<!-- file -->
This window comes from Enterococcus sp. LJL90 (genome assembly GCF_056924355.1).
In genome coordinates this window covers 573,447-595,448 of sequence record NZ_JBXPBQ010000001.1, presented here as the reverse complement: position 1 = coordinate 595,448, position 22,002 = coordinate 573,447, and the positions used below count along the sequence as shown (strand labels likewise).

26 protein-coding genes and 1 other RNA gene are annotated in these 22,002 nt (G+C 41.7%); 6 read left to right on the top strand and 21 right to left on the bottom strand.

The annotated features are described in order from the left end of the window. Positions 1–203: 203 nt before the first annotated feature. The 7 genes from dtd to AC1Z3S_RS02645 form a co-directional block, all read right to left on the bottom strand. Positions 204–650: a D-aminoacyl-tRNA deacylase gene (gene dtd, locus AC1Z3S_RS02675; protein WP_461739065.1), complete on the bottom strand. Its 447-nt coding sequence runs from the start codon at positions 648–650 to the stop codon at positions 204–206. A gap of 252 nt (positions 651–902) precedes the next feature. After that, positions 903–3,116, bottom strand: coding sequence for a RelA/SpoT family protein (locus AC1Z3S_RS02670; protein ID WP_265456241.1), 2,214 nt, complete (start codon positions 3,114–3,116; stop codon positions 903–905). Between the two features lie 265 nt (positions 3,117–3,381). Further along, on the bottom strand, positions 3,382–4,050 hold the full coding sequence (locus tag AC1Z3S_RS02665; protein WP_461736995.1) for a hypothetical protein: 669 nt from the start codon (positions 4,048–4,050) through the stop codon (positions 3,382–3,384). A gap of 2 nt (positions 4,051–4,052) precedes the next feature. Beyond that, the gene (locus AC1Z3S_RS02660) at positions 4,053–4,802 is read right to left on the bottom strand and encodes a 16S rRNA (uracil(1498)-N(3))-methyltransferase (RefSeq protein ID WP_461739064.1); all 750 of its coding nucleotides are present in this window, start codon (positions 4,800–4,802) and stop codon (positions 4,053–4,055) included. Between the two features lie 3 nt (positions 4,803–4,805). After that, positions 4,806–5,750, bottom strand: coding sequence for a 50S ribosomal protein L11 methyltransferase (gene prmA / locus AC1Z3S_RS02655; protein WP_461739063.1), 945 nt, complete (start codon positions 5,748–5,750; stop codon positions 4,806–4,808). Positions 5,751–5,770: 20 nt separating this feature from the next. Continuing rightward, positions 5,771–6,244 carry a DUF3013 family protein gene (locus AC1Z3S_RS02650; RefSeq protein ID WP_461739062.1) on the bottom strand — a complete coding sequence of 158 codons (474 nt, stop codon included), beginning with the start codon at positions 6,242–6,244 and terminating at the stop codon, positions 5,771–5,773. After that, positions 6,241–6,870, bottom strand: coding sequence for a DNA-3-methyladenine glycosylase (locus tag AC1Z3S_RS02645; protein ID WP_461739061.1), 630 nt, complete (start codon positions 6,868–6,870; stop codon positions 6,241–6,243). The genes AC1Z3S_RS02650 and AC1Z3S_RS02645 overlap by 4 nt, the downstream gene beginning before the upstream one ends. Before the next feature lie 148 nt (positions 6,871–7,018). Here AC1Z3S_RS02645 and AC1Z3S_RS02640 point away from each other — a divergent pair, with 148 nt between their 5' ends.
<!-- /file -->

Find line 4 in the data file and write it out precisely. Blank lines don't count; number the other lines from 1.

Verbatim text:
The annotated features are described in order from the left end of the window. Positions 1–203: 203 nt before the first annotated feature. The 7 genes from dtd to AC1Z3S_RS02645 form a co-directional block, all read right to left on the bottom strand. Positions 204–650: a D-aminoacyl-tRNA deacylase gene (gene dtd, locus AC1Z3S_RS02675; protein WP_461739065.1), complete on the bottom strand. Its 447-nt coding sequence runs from the start codon at positions 648–650 to the stop codon at positions 204–206. A gap of 252 nt (positions 651–902) precedes the next feature. After that, positions 903–3,116, bottom strand: coding sequence for a RelA/SpoT family protein (locus AC1Z3S_RS02670; protein ID WP_265456241.1), 2,214 nt, complete (start codon positions 3,114–3,116; stop codon positions 903–905). Between the two features lie 265 nt (positions 3,117–3,381). Further along, on the bottom strand, positions 3,382–4,050 hold the full coding sequence (locus tag AC1Z3S_RS02665; protein WP_461736995.1) for a hypothetical protein: 669 nt from the start codon (positions 4,048–4,050) through the stop codon (positions 3,382–3,384). A gap of 2 nt (positions 4,051–4,052) precedes the next feature. Beyond that, the gene (locus AC1Z3S_RS02660) at positions 4,053–4,802 is read right to left on the bottom strand and encodes a 16S rRNA (uracil(1498)-N(3))-methyltransferase (RefSeq protein ID WP_461739064.1); all 750 of its coding nucleotides are present in this window, start codon (positions 4,800–4,802) and stop codon (positions 4,053–4,055) included. Between the two features lie 3 nt (positions 4,803–4,805). After that, positions 4,806–5,750, bottom strand: coding sequence for a 50S ribosomal protein L11 methyltransferase (gene prmA / locus AC1Z3S_RS02655; protein WP_461739063.1), 945 nt, complete (start codon positions 5,748–5,750; stop codon positions 4,806–4,808). Positions 5,751–5,770: 20 nt separating this feature from the next. Continuing rightward, positions 5,771–6,244 carry a DUF3013 family protein gene (locus AC1Z3S_RS02650; RefSeq protein ID WP_461739062.1) on the bottom strand — a complete coding sequence of 158 codons (474 nt, stop codon included), beginning with the start codon at positions 6,242–6,244 and terminating at the stop codon, positions 5,771–5,773. After that, positions 6,241–6,870, bottom strand: coding sequence for a DNA-3-methyladenine glycosylase (locus tag AC1Z3S_RS02645; protein ID WP_461739061.1), 630 nt, complete (start codon positions 6,868–6,870; stop codon positions 6,241–6,243). The genes AC1Z3S_RS02650 and AC1Z3S_RS02645 overlap by 4 nt, the downstream gene beginning before the upstream one ends. Before the next feature lie 148 nt (positions 6,871–7,018). Here AC1Z3S_RS02645 and AC1Z3S_RS02640 point away from each other — a divergent pair, with 148 nt between their 5' ends.